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the Law section of

The material on this page was contributed by Geordie Duckler, LLC - Attorney at Law,
in an interview conducted by the Barking Dogs Webmaster in May of 2006

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On the Doctrine of Unclean Hands and the Legal Peril Inherent in Striking Back at the Dog Owner

Barking Dogs Webmaster:
From time to time I get letters from Barking Dog readers who are thinking about taking a sound effects recording of a barking dog and blasting it back at the home of the dog owner over an amplified system. I think the idea is that they want to give them a taste of what it is like to be forced to adjust your every activity to fit the barking schedule of the neighbor's dog. Some of the readers see it as being a matter of freedom of expression, which is supposedly constitutionally protected. Would blasting the sound of a barking dog come under the heading of freedom of expression, and what do you think of the idea?

Geordie Duckler:
Okay, let me address this a couple different ways, and I'll start backwards with the last thing you said. Freedom of expression, whatever that rule is, is not going to apply to projecting sound, like the sound of a barking dog, across a fence line. It has much more to do with when you make statements of fact or opinion and the question of whether you are free to state them in a certain forum to a certain audience. So you can't use that phrase or that doctrine to address what it is that these people are doing, because it just doesn't apply.

That applies when you are talking about your right to speak, or your right to freely associate, or constitutionally protected rights like that, but it doesn't apply in terms of what you are describing. However, there is still the question of whether you have a right to project sound from your property onto someone else's property and, in a sense, do it as a tit-for-tat kind of thing.

There are two things that occur to me. First, there is the doctrine of unclean hands and, second, there is always the danger that, in doing something like that, you will open yourself up to a lawsuit.

Let me start with the doctrine of unclean hands. If the dog owner's lawyer raises the defense of unclean hands, he'll say, "Listen, yeah, maybe we're doing it, but the other side is doing it too, so one side is just as guilty as the other." Well, the courts pay attention to that. So then the courts says, "You're right, you two deserve each other, so we're not going to help you at all. Therefore, you won't get equity. You won't get a court of law. You won't get compensation. You won't get jack."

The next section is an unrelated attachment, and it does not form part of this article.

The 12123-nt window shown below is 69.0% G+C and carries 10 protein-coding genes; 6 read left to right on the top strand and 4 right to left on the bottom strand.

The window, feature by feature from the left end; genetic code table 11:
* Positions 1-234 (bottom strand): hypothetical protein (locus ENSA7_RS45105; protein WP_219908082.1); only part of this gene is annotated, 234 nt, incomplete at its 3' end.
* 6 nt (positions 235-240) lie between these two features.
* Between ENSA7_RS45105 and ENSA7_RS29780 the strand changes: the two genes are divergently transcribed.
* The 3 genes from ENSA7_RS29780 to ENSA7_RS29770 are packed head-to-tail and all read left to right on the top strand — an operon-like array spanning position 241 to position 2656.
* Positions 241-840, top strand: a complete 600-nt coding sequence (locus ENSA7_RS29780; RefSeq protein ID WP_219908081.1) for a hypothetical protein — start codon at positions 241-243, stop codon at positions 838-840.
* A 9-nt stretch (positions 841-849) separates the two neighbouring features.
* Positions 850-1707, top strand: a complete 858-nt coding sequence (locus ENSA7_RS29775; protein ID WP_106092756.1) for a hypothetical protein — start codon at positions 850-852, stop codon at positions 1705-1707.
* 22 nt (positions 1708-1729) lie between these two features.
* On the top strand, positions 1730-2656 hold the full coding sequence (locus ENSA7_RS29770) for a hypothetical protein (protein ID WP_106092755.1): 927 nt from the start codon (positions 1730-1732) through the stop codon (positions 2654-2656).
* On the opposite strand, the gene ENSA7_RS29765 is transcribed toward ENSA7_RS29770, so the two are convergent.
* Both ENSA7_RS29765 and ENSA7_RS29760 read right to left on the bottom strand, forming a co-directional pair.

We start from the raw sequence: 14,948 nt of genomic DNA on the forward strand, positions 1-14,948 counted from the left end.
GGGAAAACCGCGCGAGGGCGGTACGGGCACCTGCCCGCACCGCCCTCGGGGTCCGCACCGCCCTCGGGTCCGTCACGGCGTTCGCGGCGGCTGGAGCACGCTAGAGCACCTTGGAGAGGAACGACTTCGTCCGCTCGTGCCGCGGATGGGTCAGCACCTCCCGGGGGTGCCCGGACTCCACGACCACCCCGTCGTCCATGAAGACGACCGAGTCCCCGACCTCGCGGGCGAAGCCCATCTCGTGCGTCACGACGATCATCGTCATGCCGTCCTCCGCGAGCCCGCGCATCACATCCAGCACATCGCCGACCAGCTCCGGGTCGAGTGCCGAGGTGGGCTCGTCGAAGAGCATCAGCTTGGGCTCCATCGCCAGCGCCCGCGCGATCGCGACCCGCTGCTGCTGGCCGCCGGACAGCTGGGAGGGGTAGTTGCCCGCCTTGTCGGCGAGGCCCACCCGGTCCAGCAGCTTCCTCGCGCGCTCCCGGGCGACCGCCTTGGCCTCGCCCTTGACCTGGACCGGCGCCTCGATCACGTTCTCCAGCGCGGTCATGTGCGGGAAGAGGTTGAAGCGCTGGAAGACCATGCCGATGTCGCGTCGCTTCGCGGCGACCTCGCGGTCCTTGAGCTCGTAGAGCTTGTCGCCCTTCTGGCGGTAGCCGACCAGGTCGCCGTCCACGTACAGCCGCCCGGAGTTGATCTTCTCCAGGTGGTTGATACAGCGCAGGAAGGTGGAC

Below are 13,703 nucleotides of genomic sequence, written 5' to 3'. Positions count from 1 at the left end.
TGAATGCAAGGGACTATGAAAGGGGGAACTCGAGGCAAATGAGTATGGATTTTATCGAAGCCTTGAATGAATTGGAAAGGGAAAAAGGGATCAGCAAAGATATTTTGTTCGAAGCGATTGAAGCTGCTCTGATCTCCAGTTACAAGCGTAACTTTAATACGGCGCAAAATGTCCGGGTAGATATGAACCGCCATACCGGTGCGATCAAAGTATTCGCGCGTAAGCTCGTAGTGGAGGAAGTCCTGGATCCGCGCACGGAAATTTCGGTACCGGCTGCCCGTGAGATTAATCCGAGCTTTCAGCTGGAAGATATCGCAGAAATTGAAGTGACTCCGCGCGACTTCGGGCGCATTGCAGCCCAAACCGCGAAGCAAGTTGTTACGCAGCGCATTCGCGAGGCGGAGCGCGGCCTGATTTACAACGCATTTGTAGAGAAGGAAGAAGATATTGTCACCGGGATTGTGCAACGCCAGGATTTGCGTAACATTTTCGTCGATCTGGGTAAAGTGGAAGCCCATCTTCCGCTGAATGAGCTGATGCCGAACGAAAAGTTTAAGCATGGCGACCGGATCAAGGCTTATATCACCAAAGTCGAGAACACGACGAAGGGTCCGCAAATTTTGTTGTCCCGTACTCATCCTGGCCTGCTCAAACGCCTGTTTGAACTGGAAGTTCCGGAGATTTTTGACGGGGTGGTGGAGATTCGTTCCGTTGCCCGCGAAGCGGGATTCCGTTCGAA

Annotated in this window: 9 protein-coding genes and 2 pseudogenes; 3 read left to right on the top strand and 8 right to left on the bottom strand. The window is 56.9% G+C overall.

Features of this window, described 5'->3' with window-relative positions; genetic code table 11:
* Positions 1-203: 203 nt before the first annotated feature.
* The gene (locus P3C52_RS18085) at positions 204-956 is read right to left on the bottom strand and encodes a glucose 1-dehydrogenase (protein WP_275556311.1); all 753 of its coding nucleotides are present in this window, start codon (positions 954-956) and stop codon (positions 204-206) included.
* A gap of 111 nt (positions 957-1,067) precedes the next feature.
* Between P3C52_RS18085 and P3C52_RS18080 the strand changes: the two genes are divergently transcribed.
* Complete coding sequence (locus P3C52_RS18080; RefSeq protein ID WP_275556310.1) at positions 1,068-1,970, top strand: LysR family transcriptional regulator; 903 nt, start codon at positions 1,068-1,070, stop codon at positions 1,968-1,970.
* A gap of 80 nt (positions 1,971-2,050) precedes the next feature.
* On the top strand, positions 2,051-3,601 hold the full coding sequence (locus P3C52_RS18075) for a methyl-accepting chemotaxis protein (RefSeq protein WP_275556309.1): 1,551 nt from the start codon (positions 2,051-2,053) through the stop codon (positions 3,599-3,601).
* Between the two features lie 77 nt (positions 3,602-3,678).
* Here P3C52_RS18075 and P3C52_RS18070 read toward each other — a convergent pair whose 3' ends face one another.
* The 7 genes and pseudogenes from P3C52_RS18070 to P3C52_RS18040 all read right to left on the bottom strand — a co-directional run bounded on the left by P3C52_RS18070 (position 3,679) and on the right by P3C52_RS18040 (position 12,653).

So if your solution to the problem is to yourself cause a problem, then, I guess that's okay sociologically. But legally, you will have just blocked yourself from any sort of legal remedy. There will be no remedy for you because no jury in the world will like the fact that your solution to the problem was to cause a problem.

That's one thing. I think the unclean hands doctrine should really make you think twice about striking back, because you'll never get any help from the law after that.

The second thing is that if you are creating a nuisance, then, you are committing a tort. So your neighbor can then sue you for that tort. So then, even though you're the victim, you now find yourself the defendant because the perpetrator is suing you for projecting sound over onto his property.

Yeah, your defense is that you're just trying to drown it out or you're just trying to show them how it feels. But that's a pretty crappy defense, and the truth is that if you are unreasonably engaging in offensive conduct by interfering with somebody else's use and enjoyment of their property, then you are at fault for a nuisance. Then, maybe they are going to get an injunction against you and have a judge force you to give up the amplification device. Or, they may get money from you. Or, you may have to pay their attorney's fees.

Just beware of committing torts. I would never encourage anyone to do that.

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This page from the Duckler Interview is part of Section Three:
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